Traditionally when you think of Christmas, the animal that comes to mind is the reindeers. But Rudolf was forced out of the limelight a couple of years ago by an unexplained influx of Christmas owls. This year it's all change again, as surprisingly it seems to be llamas that are getting all the attention this Christmas.
When you think of Christmas there's a whole list of animals you probably associate with the season. Of course there's Santa's trusty team of magical reindeers and according to the nativity there's a donkey, and the camels that the three wise men arrived on. There is also often the mention of an ox and sheep in the nativity.
Ignoring the biblical references and looking back at the Norse and Scandinavian winter celebrations, traditionally families would celebrate with a yule goat or a yule boar, both of which were a source of food throughout winter. Even owls seemed to have become synonymous with Christmas
over the last few years.
But no matter which of the Christmas traditions you delve into, there's no mention of a llama. Even a mouse gets a mention in the opening line of the classic poem, 'The Night Before Christmas'.
"Twas the night before Christmas, when all through the house, not a creature was stirring, not even a mouse."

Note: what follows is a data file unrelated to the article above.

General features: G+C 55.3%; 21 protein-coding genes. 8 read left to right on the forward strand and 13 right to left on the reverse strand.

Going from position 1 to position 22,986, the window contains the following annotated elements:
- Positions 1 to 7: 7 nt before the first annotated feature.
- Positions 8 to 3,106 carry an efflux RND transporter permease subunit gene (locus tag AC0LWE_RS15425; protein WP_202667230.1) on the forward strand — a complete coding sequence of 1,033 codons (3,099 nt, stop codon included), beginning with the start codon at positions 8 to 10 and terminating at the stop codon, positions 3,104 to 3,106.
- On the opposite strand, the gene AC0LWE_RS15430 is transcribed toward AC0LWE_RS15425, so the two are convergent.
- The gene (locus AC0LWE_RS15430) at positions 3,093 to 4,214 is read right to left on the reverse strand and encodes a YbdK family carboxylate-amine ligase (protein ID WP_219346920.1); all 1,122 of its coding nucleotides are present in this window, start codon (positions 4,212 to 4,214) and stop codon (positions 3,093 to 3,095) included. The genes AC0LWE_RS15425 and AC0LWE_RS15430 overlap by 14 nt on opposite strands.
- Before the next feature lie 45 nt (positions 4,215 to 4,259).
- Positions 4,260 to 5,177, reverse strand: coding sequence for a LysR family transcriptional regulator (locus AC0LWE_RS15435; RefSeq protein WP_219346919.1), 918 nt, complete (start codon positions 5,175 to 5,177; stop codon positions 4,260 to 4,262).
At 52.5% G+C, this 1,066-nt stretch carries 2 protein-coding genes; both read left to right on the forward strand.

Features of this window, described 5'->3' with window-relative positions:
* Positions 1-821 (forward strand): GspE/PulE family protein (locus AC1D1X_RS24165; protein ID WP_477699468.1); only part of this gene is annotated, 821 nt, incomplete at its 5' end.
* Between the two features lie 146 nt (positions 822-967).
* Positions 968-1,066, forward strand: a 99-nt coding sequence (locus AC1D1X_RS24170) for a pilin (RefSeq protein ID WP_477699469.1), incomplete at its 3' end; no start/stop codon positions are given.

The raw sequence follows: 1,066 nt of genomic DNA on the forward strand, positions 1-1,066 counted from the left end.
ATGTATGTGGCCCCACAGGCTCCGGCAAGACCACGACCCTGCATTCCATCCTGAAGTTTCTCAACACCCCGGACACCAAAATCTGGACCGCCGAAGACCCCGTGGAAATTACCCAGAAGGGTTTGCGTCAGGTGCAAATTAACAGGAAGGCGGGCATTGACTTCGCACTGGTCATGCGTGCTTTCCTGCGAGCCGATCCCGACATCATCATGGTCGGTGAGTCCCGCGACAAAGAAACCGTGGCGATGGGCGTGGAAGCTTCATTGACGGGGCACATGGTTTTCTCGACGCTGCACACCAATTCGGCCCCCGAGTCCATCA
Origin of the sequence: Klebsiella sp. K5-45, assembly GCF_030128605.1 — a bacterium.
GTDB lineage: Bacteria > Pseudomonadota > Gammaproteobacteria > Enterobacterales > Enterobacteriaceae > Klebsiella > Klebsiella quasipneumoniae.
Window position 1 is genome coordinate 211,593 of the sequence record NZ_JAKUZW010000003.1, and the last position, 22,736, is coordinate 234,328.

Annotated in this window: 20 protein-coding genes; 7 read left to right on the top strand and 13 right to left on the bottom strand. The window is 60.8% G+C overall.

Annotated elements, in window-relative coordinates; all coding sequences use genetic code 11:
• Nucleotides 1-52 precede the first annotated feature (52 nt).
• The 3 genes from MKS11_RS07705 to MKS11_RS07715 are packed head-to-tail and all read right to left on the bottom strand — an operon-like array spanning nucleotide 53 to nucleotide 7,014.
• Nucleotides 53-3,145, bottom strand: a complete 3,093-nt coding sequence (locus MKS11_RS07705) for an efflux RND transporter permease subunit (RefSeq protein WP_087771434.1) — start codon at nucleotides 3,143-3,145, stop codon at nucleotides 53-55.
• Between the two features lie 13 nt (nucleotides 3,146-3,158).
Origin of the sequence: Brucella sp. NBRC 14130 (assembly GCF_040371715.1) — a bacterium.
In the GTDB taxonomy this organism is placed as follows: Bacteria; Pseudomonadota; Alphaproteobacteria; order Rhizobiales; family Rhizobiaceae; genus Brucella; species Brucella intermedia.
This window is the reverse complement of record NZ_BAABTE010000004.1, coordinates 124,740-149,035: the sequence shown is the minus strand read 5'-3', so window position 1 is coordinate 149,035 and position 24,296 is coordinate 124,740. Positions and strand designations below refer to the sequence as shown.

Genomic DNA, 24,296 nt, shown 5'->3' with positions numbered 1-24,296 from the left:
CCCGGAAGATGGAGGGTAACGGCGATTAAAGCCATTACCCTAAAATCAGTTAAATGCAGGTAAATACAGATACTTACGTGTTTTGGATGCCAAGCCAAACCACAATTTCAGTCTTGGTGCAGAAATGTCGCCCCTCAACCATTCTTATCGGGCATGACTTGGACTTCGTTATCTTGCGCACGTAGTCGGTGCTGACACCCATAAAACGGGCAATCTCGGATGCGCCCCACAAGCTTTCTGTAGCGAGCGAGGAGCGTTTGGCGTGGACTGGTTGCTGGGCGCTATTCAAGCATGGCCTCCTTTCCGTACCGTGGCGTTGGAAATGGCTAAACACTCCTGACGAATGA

The Night Before Christmas
Despite its lack of cited seasonal relevance, Christmas llamas are becoming the dominant species in the world of winter festivities. Don't believe me?
You're sure to be traipsing around your local mall or town centre in the next few weeks, while you're there stop and look at the array of Christmas merchandise available, especially in the home decor and tree decoration sections... you'll find disproportionate amounts of llamas compared to other festive animals on display.
You'll see the catchphrase "fa la la la llama" printed on everything from Christmas cards to wrapping paper, plus llama shaped tree ornaments and knitted jumpers in stores this December, proving that the South American hump-less relation to the camel is bang on trend for Christmas 2018.
So what is the connection between llamas and Christmas? Well, just like the 2016 Christmas owl trend, no one really seems to know.
Some people think that it might have started as a play on words on the name of the Jewish holiday Hanukkah, which also falls in December. In the US there has been "happy Llamakah" products available to buy for the last couple of years.
December is also the month of National Llama Day in Canada and the Americas. It falls on December 9th and amazingly has been celebrated since 1932.
Whatever the origins, llamas are on the rise, featuring in home wear products in stores like Marks & Spencer, Sass & Belle and basically every where. Just take a look on Etsy, the online crafts marketplace.
There are 7,078 items for sale on Etsy with "Christmas llama" as part of their description. The same is true for eBay where a massive 5,458 Christmas llama products can be found.
Below are some of my favourite Christmas llamas I've spotted while out Christmas shopping this year, thanks to Toby
for his llama contributions.